by Geraldine Sim and Fiona Wain
As part of the project to represent Stirling Palace launched by Historic Scotland in 2001, weavers from the renowned West Dean Tapestry Studio have been undertaking the reproduction of 7 tapestries depicting the Hunt of the Unicorn that are to line the walls of the newly refurbished Queen’s Inner Hall.
Some of the tapestries, which are a contemporary interpretation of a Renaissance set depicting the Hunt of the Unicorn in The Cloisters Collection, the Metropolitan Museum of Art, New York, are being woven on site in a purpose built studio within the castle grounds and as part of our Understanding Textiles course we went to see the weaving in progress. We had been looking forward to the trip since term started and it was nice to finally have some time out in the sun, even if it lasted only a short while!
On arrival at the castle we were warmly greeted by the Head Weaver at Stirling Castle, Ruth Jones. She was extremely welcoming and wasted no time in whisking us off to the tapestry studio to see the tapestry currently on the loom – the last in the set with a design based around 2 existing fragments and clues from another similarly themed tapestry from the MET Museum. Here, she explained the background to the project and a little of the more technical aspects of the weaving. There has been great attention to detail in the process by which the originals have been copied and translated into working designs for these new artworks. The weaving techniques have also been faithfully reproduced, although there are significant technical differences from the originals, including:
– the Stirling tapestries have been woven with 4 warps per centimeter, instead of the 8 warps per centimeter with which the original tapestries were woven.
– The tapestries have a cotton warp with wool and cotton wefts. It is woven horizontally.
– Weavers work from the front of the tapestry for the benefit of the tourists as public engagement has been an important part of the project. They work to a black and white design called a ‘cartoon’ which sits behind the warp.
– for larger areas, hand heddles (leashes) are used when weaving,
– yarns are dyed with chemical dyes instead of vegetable dyes, as they will not fade as quickly. The colours of the yarns used were colour matched to the back of the original tapestries. It was found that there was a large variety of colours used on the Hunt of the Unicorn set in the MET suggesting some of the dyes may have been procured from abroad, a reflection perhaps of the wealth of their original owner.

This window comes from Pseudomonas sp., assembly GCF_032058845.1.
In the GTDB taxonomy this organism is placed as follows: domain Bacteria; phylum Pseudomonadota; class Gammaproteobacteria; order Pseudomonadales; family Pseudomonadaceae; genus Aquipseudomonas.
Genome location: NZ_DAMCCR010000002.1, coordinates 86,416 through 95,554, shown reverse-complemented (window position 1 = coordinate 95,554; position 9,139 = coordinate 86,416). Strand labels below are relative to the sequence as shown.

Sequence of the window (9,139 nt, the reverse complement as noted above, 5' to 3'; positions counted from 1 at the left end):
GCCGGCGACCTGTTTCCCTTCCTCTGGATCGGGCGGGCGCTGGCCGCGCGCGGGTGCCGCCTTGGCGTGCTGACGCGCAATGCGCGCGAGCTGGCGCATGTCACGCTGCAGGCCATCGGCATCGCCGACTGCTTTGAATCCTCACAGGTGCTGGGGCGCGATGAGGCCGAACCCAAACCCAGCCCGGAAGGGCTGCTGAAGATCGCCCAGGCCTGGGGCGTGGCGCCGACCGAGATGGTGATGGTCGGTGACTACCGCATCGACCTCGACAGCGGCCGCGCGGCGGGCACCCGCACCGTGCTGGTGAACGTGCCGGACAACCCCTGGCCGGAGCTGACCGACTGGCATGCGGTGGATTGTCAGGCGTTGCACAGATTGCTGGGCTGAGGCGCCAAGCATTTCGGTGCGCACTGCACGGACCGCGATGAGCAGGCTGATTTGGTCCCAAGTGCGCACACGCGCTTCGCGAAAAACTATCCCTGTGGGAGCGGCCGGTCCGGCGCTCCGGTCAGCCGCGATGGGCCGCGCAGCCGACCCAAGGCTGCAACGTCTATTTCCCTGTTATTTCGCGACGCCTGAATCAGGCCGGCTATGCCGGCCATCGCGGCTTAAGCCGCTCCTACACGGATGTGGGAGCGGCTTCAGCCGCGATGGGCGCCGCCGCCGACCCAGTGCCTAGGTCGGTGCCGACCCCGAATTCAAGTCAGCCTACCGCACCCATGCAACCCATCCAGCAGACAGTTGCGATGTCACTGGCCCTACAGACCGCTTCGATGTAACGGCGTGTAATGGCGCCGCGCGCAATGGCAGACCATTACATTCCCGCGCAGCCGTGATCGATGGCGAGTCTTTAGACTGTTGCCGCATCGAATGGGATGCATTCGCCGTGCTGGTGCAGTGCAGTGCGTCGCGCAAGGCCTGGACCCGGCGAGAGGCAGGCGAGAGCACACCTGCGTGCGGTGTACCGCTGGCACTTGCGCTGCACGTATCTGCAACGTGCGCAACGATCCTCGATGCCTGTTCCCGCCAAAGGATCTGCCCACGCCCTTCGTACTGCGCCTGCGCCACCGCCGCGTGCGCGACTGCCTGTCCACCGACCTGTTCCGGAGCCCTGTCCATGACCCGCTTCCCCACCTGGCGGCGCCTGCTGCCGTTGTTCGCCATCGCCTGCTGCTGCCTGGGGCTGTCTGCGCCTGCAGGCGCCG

– gold wrapped threads with an orange core are being incorporated in places where silver metallic threads were originally used. This change was made on both aesthetic and conservation grounds. The original silver metallic threads have since tarnished and using gold wrapped threads would prevent this while also contributing to the majesty of the overall image.
Ruth explained that as well as being aesthetic, the differences were driven by economics factors: understandable given that the original tapestries would have taken 24-30 years to weave!
Once completed, the tapestries are lined with a downproof cotton and hung with Velcro®. The lining is used as a barrier between the tapestry and the environment.
We were then escorted to the Queen’s Inner Hall where the 5 completed tapestries are on display. The tapestries cover different aspects of the Hunt of the Unicorn, which tells the story of the unicorn being hunted and killed by men and dogs. The imagery can be read as an allegory of love and Christ, in particular the ‘Christ in paradise’. The unicorn was believed to be a powerful and mythical beast but also symbolised purity and in this context would have affirmed the Queen’s right to rule. Recognisable faces were often woven into tapestries and as a nod to this the weavers of the Stirling tapestries have included the faces of some of the staff as characters woven into the tapestry.
Following this, we joined what was possibly the most animated tour of the castle grounds! And with that, our time at Stirling Castle was over in flash, but there is no doubt that some of us will be making a return trip in the near future.
For those who can’t make it up to Stirling, there are some useful factsheets about the project available online and some fascinating aspects of the project are explored in a paper entitled ‘Rediscovering the Unicorn tapestries’ by Caron Penney published in Authenticity and Replication: The ‘Real Thing’ in Art and Conservation.